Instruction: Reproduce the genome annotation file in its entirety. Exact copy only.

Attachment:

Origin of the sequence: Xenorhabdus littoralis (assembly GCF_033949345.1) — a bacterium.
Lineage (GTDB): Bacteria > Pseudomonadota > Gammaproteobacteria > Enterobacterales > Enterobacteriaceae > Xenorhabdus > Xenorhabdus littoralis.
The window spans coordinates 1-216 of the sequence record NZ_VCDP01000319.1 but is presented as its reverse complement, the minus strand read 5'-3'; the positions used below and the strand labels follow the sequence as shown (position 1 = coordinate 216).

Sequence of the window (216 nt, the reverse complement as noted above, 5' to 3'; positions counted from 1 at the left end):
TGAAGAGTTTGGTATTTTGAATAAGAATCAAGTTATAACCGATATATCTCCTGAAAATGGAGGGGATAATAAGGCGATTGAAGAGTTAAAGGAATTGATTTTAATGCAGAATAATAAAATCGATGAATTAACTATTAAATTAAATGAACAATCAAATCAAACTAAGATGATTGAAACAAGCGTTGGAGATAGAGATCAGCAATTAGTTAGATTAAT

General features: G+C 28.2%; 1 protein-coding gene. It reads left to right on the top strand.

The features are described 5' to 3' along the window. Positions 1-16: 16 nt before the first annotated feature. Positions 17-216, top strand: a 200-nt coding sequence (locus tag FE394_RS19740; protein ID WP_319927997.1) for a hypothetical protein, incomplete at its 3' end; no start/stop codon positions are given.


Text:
Origin of the sequence: Xenorhabdus littoralis (assembly GCF_033949345.1) — a bacterium.
Lineage (GTDB): Bacteria > Pseudomonadota > Gammaproteobacteria > Enterobacterales > Enterobacteriaceae > Xenorhabdus > Xenorhabdus littoralis.
The window spans coordinates 1-216 of the sequence record NZ_VCDP01000319.1 but is presented as its reverse complement, the minus strand read 5'-3'; the positions used below and the strand labels follow the sequence as shown (position 1 = coordinate 216).

Sequence of the window (216 nt, the reverse complement as noted above, 5' to 3'; positions counted from 1 at the left end):
TGAAGAGTTTGGTATTTTGAATAAGAATCAAGTTATAACCGATATATCTCCTGAAAATGGAGGGGATAATAAGGCGATTGAAGAGTTAAAGGAATTGATTTTAATGCAGAATAATAAAATCGATGAATTAACTATTAAATTAAATGAACAATCAAATCAAACTAAGATGATTGAAACAAGCGTTGGAGATAGAGATCAGCAATTAGTTAGATTAAT

General features: G+C 28.2%; 1 protein-coding gene. It reads left to right on the top strand.

The features are described 5' to 3' along the window. Positions 1-16: 16 nt before the first annotated feature. Positions 17-216, top strand: a 200-nt coding sequence (locus tag FE394_RS19740; protein ID WP_319927997.1) for a hypothetical protein, incomplete at its 3' end; no start/stop codon positions are given.